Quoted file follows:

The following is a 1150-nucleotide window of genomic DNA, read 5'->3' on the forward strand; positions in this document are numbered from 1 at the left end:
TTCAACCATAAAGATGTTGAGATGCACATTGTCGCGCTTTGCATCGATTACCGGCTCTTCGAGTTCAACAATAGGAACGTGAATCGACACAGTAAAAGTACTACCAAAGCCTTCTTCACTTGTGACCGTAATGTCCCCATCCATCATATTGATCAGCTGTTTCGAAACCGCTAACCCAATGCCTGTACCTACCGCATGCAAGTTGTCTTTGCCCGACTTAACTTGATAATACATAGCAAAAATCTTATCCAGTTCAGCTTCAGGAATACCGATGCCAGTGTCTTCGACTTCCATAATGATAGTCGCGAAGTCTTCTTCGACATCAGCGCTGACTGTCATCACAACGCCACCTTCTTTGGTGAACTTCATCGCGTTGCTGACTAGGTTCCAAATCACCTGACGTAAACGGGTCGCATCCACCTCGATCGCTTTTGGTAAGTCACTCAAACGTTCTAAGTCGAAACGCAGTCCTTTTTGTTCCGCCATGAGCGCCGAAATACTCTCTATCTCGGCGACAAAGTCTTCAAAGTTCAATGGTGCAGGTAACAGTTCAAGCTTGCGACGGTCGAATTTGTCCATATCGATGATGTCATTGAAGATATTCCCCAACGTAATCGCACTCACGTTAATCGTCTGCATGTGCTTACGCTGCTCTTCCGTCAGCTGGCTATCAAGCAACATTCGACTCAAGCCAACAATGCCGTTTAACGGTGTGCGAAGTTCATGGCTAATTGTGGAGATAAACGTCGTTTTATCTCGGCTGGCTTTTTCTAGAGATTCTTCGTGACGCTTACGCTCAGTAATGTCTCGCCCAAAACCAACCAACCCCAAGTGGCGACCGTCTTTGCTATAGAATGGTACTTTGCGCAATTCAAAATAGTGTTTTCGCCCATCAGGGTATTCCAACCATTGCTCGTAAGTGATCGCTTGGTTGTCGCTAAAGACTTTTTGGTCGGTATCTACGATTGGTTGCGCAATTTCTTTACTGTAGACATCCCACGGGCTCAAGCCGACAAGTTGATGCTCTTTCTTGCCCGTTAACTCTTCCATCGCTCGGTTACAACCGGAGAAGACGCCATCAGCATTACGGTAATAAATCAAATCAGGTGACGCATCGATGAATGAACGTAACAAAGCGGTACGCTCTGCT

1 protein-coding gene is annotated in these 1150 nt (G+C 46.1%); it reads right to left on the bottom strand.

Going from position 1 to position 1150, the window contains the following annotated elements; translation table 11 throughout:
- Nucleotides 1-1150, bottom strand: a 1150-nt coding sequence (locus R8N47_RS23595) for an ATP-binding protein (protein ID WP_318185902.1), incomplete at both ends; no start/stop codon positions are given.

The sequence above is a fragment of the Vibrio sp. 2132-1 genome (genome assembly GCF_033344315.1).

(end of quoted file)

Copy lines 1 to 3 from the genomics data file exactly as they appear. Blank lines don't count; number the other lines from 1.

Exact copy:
The following is a 1150-nucleotide window of genomic DNA, read 5'->3' on the forward strand; positions in this document are numbered from 1 at the left end:
TTCAACCATAAAGATGTTGAGATGCACATTGTCGCGCTTTGCATCGATTACCGGCTCTTCGAGTTCAACAATAGGAACGTGAATCGACACAGTAAAAGTACTACCAAAGCCTTCTTCACTTGTGACCGTAATGTCCCCATCCATCATATTGATCAGCTGTTTCGAAACCGCTAACCCAATGCCTGTACCTACCGCATGCAAGTTGTCTTTGCCCGACTTAACTTGATAATACATAGCAAAAATCTTATCCAGTTCAGCTTCAGGAATACCGATGCCAGTGTCTTCGACTTCCATAATGATAGTCGCGAAGTCTTCTTCGACATCAGCGCTGACTGTCATCACAACGCCACCTTCTTTGGTGAACTTCATCGCGTTGCTGACTAGGTTCCAAATCACCTGACGTAAACGGGTCGCATCCACCTCGATCGCTTTTGGTAAGTCACTCAAACGTTCTAAGTCGAAACGCAGTCCTTTTTGTTCCGCCATGAGCGCCGAAATACTCTCTATCTCGGCGACAAAGTCTTCAAAGTTCAATGGTGCAGGTAACAGTTCAAGCTTGCGACGGTCGAATTTGTCCATATCGATGATGTCATTGAAGATATTCCCCAACGTAATCGCACTCACGTTAATCGTCTGCATGTGCTTACGCTGCTCTTCCGTCAGCTGGCTATCAAGCAACATTCGACTCAAGCCAACAATGCCGTTTAACGGTGTGCGAAGTTCATGGCTAATTGTGGAGATAAACGTCGTTTTATCTCGGCTGGCTTTTTCTAGAGATTCTTCGTGACGCTTACGCTCAGTAATGTCTCGCCCAAAACCAACCAACCCCAAGTGGCGACCGTCTTTGCTATAGAATGGTACTTTGCGCAATTCAAAATAGTGTTTTCGCCCATCAGGGTATTCCAACCATTGCTCGTAAGTGATCGCTTGGTTGTCGCTAAAGACTTTTTGGTCGGTATCTACGATTGGTTGCGCAATTTCTTTACTGTAGACATCCCACGGGCTCAAGCCGACAAGTTGATGCTCTTTCTTGCCCGTTAACTCTTCCATCGCTCGGTTACAACCGGAGAAGACGCCATCAGCATTACGGTAATAAATCAAATCAGGTGACGCATCGATGAATGAACGTAACAAAGCGGTACGCTCTGCT

1 protein-coding gene is annotated in these 1150 nt (G+C 46.1%); it reads right to left on the bottom strand.